But what I /would/ like to see, would be DVDs with music videos on, that will play in a CD player. Or just play the music on a DVD player. So all that extra space can go on content, and not a marginal quality increase...

Mind, DVD-A will probably really appeal to those poor sad bastards that have Xr2i's with big fat subwoofers in that like to drive around North London listening to UK garage.


-- Mr_Tom<at>gmx.co.uk

I am a consultant. My job is to make your job redundant.
[ Parent ]

Human ear frequency range (3.25 / 4) (#29)
by BehTong on Fri Feb 16, 2001 at 11:01:56 AM EST

The human ear can only hear up to about 15kHz (or thereabouts). CD's can encode up to 44.1kHz, which is already way beyond this range. DVD Audio pushes this to 192khz -- I'm extremely skeptical of any added value in this, except perhaps a bigger number that marketing can boast about.

Now using 24-bit quantization might make a difference, but somebody has expressed their skepticism of this, so the whole DVD Audio deal is beginning to sound like Yet Another Attempt to Milk the Cash Cow -- bigger numbers to impress people, but which add absolutely no perceptible value whatsoever.

Beh Tong Kah Beh Si!
[ Parent ]

Sounds like a cash cow... (4.00 / 2) (#36)
by jonr on Fri Feb 16, 2001 at 12:59:32 PM EST

So the producers have an excuse of not putting more material on each DVD. The whole case smells foul... J.

[ Parent ]
From what I was told (4.00 / 2) (#42)
by reshippie on Fri Feb 16, 2001 at 02:28:19 PM EST

The human ear can deal with about 20-20K Hz. One of the random things I remember from a Recording Techniques class I took at a summer music camp.

Those who don't know me, probably shouldn't trust me. Those who do DEFINITELY shouldn't trust me. :-)
[ Parent ]
Some real-life test results (3.00 / 1) (#62)
by bafungu on Sun Feb 18, 2001 at 04:37:52 PM EST

I fired up my trust HP 241A signal generator, connected my Panasonic headset that's good to 20kHz, and:
  • For me (age: late 30s), hearing sensitivity drops off above 15.5 kHz. I can vaguely hear 17 kHz if the amplitude is cranked up to maximum (which would be a deafening volume at a lower frequency).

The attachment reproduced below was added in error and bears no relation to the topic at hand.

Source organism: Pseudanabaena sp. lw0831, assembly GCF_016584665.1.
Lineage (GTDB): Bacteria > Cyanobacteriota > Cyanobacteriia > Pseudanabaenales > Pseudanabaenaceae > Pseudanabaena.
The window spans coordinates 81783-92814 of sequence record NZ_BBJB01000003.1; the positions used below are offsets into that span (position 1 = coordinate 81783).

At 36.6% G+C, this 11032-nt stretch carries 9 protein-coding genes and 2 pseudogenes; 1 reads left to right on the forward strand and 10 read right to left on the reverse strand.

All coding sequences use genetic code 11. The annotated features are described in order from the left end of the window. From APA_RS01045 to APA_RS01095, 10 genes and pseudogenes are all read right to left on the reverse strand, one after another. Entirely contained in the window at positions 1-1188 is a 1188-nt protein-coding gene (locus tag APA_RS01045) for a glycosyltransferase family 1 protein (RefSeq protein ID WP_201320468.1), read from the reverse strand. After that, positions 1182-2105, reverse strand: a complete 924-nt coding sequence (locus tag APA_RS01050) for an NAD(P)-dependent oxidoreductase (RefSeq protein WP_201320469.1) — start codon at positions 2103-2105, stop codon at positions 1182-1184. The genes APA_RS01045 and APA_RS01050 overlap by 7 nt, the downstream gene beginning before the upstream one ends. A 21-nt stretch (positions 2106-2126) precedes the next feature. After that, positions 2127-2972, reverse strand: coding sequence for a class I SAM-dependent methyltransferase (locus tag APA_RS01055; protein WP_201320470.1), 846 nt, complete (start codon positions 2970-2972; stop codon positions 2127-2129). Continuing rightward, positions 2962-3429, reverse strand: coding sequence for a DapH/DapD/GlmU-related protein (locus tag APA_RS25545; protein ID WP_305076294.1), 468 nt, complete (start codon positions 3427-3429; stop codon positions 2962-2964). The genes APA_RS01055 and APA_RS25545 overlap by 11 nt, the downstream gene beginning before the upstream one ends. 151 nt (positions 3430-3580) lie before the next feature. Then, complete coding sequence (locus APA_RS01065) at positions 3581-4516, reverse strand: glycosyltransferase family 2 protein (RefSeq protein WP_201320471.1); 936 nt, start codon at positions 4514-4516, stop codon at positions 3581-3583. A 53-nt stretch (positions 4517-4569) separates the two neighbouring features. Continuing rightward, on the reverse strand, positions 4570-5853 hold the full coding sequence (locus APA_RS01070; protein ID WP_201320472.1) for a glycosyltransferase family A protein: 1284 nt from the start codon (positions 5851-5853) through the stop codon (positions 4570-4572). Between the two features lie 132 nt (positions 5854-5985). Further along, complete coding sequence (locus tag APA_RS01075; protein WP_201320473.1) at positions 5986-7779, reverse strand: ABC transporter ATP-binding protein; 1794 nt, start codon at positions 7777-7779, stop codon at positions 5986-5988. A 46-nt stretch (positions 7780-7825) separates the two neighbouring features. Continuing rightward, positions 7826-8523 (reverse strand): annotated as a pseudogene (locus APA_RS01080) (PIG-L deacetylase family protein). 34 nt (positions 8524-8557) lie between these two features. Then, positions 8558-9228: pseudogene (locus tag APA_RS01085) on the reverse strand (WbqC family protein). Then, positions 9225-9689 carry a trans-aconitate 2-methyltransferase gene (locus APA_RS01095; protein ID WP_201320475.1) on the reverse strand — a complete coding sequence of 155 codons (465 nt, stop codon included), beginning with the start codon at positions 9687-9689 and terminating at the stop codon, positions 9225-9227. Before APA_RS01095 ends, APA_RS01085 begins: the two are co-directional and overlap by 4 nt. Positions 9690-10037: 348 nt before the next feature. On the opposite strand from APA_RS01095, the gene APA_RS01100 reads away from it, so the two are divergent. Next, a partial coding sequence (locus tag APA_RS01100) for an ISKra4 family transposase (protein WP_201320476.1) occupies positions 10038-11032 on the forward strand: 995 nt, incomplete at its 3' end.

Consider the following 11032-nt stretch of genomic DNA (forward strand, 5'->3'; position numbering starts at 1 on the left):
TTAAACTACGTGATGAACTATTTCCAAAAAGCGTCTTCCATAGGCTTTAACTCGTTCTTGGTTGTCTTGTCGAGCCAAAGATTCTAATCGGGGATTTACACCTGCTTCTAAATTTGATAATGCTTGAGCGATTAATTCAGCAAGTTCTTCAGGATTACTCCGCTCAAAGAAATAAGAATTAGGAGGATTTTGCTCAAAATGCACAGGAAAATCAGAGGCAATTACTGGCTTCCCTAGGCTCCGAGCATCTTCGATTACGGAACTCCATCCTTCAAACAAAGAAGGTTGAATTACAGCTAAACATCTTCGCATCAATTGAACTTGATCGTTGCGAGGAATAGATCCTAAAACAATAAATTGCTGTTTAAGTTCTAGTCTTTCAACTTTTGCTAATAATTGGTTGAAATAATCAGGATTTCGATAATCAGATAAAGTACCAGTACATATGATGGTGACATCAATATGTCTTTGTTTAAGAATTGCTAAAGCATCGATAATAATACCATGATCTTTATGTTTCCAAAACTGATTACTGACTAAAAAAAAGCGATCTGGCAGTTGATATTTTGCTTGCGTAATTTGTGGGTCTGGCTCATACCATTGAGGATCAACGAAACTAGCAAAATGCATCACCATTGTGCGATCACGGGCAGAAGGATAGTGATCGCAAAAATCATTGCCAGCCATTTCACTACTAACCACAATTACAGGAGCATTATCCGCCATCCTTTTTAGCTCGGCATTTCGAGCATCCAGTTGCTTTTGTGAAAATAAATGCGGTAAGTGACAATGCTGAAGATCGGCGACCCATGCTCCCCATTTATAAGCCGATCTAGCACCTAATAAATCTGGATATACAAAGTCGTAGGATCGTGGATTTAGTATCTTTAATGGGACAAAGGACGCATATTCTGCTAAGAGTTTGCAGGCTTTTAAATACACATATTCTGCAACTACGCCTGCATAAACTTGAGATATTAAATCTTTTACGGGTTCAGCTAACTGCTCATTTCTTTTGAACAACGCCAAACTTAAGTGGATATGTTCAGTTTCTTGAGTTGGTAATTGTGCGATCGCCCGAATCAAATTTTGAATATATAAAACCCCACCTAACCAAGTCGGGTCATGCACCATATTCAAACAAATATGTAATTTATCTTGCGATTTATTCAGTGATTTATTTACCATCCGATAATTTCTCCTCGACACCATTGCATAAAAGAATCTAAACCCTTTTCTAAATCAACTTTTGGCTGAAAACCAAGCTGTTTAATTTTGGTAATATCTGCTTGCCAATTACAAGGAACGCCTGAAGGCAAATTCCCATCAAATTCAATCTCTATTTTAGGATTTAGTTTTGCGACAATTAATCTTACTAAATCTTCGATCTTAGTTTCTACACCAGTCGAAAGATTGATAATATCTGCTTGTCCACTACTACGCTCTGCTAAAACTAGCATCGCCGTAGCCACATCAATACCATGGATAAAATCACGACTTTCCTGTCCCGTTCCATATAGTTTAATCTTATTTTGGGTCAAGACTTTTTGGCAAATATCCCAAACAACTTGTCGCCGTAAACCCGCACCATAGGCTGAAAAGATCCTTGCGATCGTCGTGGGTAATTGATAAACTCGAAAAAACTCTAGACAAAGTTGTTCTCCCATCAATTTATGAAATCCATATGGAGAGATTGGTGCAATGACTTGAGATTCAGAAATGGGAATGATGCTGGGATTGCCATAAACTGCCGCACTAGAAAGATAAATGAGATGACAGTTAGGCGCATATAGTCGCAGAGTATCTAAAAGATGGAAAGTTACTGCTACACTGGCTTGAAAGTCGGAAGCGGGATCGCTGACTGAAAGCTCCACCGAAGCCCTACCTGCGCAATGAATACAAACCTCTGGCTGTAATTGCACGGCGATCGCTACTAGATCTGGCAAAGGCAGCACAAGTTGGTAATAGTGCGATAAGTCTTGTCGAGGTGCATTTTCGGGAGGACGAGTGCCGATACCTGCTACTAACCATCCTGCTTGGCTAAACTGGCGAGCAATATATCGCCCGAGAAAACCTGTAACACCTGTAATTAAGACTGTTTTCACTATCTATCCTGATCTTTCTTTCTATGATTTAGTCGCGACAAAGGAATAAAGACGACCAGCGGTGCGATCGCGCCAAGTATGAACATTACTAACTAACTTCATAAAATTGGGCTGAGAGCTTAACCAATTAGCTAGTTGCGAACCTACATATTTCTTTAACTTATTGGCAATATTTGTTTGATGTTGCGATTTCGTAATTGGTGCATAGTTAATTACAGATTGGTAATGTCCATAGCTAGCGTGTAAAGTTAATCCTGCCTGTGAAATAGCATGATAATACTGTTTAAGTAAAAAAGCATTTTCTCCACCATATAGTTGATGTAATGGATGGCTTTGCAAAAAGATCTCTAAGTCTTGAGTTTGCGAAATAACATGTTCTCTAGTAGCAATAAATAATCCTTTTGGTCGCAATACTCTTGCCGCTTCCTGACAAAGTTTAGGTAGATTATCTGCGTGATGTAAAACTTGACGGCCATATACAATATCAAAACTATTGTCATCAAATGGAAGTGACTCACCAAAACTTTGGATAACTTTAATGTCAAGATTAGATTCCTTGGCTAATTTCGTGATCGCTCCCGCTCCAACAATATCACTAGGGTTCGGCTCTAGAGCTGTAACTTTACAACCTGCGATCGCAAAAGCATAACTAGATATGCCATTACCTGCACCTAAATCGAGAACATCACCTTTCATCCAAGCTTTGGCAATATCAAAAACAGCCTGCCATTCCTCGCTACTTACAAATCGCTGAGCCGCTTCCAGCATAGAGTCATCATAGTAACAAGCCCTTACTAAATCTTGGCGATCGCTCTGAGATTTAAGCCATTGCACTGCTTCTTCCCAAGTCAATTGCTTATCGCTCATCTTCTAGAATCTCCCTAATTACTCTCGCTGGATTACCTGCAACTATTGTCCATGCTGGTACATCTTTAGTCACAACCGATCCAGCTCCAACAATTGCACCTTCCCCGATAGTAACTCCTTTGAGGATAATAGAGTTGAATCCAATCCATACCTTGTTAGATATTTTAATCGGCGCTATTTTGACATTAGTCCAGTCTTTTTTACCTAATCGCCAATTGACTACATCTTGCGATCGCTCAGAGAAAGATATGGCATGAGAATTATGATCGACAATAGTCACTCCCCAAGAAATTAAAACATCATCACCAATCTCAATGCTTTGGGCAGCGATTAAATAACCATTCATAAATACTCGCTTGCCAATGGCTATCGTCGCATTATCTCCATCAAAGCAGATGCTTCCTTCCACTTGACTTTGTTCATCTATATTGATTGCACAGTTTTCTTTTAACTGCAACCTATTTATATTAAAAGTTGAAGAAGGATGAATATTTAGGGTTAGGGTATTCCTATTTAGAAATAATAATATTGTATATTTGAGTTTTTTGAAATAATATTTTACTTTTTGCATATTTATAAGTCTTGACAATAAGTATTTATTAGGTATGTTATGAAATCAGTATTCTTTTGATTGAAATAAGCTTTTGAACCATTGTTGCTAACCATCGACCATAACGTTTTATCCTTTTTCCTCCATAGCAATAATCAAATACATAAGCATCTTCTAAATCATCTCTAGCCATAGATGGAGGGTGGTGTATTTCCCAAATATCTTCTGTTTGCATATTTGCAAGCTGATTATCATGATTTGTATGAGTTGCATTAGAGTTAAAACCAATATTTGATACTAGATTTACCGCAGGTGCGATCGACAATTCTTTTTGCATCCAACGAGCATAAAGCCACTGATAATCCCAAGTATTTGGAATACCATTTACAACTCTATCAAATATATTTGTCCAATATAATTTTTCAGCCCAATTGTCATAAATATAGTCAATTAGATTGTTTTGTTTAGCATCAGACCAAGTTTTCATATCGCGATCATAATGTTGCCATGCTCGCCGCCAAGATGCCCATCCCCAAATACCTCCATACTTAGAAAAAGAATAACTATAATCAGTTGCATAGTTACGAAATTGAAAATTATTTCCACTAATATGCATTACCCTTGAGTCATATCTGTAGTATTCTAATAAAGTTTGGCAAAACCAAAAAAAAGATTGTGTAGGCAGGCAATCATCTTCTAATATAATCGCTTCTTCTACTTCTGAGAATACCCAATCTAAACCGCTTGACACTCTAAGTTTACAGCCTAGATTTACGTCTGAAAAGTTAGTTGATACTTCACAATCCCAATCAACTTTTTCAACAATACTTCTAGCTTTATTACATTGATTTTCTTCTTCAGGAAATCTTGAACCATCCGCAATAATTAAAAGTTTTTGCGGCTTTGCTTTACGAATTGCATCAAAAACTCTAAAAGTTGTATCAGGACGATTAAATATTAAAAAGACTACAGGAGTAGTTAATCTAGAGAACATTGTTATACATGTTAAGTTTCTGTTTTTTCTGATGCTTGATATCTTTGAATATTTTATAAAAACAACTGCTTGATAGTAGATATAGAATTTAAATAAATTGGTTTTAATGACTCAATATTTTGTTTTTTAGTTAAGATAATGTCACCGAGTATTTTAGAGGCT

• My 4-year old daughter can hear up to 18 kHz.
For those of you who don't happen to have signal generators lying about, here's an easy alternative: can you hear the high-pitched whine from a TV set? That's 15.743 kHz in North America and 15.625 kHz in Europe. I can still hear it, but it's nowhere near as loud as it sounded when I was in my teens.

That should help put things in perspective. People don't seem to realize how insanely high-pitched 20 kHz is.

[ Parent ]

Flyback transformers (3.00 / 1) (#64)
by fluffy grue on Mon Feb 19, 2001 at 02:13:13 AM EST

They are incredibly loud to me, to the point of being quite annoying. My parents are always leaving their TV on (they can't hear it) and so whenever I'm at their house I'm always having to shut it off, and they always ask me, "Wow, could you really hear the flyback transformer?" Funny thing is, I'm usually in my old bedroom (which is across the house from the livingroom) when the sound of the TV gets to me... :)
"Is not a quine" is not a quine.
I have a master's degree in science!

[ Hug Your Trikuare ]
[ Parent ]

Sampling frequency vs max frequency (4.50 / 2) (#57)
by Amadawn on Sat Feb 17, 2001 at 06:40:03 AM EST

You say that CDs can encode up to 44.1 kHz which is not right, I am afraid. CDs store music using a sampling rate of 44.1 kHz. But from the Nyquist theorem it follows that when you use a 44.1 kHz sampling rate the maximum represented frequency is half of that, that is 22.05 kHz. You also say that the human hear can only hear up to about 15 kHz. That is probably true on average. That will change a lot with age. I am 25 years old and recently had a "ear test" (or whatever it is called in English). The doctor told me that I could hear sounds up to 20 kHz, which is good but not exceptionnal for someone as you as I am. Cheers, Angel

[ Parent ]
Yes there is a difference (4.00 / 2) (#53)
by Sikpup on Fri Feb 16, 2001 at 07:36:27 PM EST

I had the opportunity to sample dvd audio last fall. (disclaimer: it was in a $200,000 private theater, and cost does cover a HD projection set, etc). The track in question was Sting's Desert Rose. There is a noticable difference in sound (the track was specifically recorded as a testbed / proof of concept) Other features will include DVD video compatible info, for example videos, complete list of artist's other works, hyperlinks, etc.

Bottom line is: do you need it? no. Is it better? yes. Would I recommend you to rush out and buy/upgrade? no. If you are in the market for a dvd player anyway, go ahead and get one that is dvd-a compatible, if it doesn't cost you anything extra.

Some of the people working on this stuff are really creative, and expect to see lots of cool features, the same kind of conceptual changes that dvd brought, ie theatrical trailers, deleted scenes, etc. Also realize that the artists themselves have input, and now have a new way to create music - in 3 dimensions instead of 2.

I have skipped over the copy protection issue as I don't know. I don't expect region coding for dvd-a, but will make some inquiries and post when I find out.

[ Parent ]
Two things (3.00 / 1) (#63)
by fluffy grue on Mon Feb 19, 2001 at 01:56:24 AM EST

  1. 5.1 audio is 2-dimensional, as opposed to 2.0 audio which is 1-dimensional (when done trivially)
  2. You do not need 5.1 audio to make a 2-dimensional sound field, by using the inverse of the same tricks which our ears use to perceive sound to be multi-dimensional

"Is not a quine" is not a quine.
I have a master's degree in science!

[ Hug Your Trikuare ]